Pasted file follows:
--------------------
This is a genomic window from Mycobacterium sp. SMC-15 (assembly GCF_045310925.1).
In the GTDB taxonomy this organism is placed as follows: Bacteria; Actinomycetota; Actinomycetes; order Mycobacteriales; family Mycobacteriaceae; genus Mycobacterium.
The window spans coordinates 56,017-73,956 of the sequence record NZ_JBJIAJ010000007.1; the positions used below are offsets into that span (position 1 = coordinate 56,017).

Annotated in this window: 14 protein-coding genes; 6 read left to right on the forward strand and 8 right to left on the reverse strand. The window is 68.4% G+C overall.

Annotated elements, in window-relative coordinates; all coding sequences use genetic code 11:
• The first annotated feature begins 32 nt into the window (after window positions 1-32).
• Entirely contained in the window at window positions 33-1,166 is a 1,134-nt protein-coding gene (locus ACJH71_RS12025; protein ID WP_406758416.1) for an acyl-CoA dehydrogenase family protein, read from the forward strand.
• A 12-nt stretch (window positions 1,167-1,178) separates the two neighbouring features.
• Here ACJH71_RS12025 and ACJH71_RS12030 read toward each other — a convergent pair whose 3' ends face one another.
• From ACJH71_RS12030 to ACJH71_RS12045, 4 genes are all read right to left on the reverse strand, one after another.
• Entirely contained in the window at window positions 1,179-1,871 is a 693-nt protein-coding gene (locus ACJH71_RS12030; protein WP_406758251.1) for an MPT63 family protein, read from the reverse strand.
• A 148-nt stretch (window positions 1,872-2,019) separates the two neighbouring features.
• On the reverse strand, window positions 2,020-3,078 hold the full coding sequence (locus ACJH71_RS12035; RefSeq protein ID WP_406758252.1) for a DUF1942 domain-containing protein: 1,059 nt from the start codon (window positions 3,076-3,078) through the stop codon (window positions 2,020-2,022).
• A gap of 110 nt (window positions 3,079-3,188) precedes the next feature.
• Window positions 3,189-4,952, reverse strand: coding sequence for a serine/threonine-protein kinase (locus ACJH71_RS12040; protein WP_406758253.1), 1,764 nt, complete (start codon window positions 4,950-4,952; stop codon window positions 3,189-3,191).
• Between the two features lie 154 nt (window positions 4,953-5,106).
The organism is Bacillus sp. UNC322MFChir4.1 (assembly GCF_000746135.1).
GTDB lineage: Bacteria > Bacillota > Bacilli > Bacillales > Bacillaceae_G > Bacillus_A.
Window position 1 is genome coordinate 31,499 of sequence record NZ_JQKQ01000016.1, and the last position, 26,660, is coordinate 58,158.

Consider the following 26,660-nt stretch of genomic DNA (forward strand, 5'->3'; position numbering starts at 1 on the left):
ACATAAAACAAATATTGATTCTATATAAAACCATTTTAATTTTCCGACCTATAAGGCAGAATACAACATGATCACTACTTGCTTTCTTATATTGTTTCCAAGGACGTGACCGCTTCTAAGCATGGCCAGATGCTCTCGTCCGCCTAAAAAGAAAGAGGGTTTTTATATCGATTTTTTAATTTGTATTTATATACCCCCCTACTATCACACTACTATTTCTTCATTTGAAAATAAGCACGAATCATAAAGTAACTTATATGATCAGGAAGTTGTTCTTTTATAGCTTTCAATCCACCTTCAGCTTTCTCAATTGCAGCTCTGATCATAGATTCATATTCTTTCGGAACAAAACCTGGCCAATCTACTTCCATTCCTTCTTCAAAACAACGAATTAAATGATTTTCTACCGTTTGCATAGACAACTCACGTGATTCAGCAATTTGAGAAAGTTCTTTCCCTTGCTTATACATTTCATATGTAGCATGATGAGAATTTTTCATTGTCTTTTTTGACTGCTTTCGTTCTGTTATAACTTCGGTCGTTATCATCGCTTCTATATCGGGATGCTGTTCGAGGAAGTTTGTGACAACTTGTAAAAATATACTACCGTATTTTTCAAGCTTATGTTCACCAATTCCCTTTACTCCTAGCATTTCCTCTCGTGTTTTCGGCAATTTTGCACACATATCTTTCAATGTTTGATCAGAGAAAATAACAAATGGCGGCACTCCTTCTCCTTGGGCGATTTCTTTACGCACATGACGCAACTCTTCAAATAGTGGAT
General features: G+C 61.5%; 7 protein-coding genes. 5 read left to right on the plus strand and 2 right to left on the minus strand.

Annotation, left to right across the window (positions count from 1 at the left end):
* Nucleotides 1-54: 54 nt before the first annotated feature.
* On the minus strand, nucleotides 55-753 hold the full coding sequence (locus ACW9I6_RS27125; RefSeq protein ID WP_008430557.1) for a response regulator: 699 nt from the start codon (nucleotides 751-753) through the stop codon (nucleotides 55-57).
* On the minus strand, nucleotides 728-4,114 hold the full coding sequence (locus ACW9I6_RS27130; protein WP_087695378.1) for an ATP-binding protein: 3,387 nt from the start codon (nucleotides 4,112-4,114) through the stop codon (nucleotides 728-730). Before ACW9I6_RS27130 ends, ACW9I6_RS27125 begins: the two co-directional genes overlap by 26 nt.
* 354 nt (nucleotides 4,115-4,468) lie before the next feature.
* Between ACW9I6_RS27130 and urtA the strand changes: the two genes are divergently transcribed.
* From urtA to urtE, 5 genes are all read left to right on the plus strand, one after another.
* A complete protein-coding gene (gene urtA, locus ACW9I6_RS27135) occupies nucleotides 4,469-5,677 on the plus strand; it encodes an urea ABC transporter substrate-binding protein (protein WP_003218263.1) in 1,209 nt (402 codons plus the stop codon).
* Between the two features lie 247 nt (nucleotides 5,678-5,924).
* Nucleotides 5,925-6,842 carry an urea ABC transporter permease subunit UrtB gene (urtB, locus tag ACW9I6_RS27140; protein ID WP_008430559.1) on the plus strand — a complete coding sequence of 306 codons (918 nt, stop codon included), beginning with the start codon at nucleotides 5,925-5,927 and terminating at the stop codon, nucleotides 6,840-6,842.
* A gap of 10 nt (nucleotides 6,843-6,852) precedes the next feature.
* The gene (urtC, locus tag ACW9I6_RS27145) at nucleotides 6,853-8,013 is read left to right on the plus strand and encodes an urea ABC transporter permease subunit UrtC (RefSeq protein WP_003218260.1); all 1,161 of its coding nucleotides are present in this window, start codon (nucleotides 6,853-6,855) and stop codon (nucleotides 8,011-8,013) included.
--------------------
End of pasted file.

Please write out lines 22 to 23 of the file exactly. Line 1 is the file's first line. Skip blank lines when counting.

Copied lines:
General features: G+C 61.5%; 7 protein-coding genes. 5 read left to right on the plus strand and 2 right to left on the minus strand.

Annotation, left to right across the window (positions count from 1 at the left end):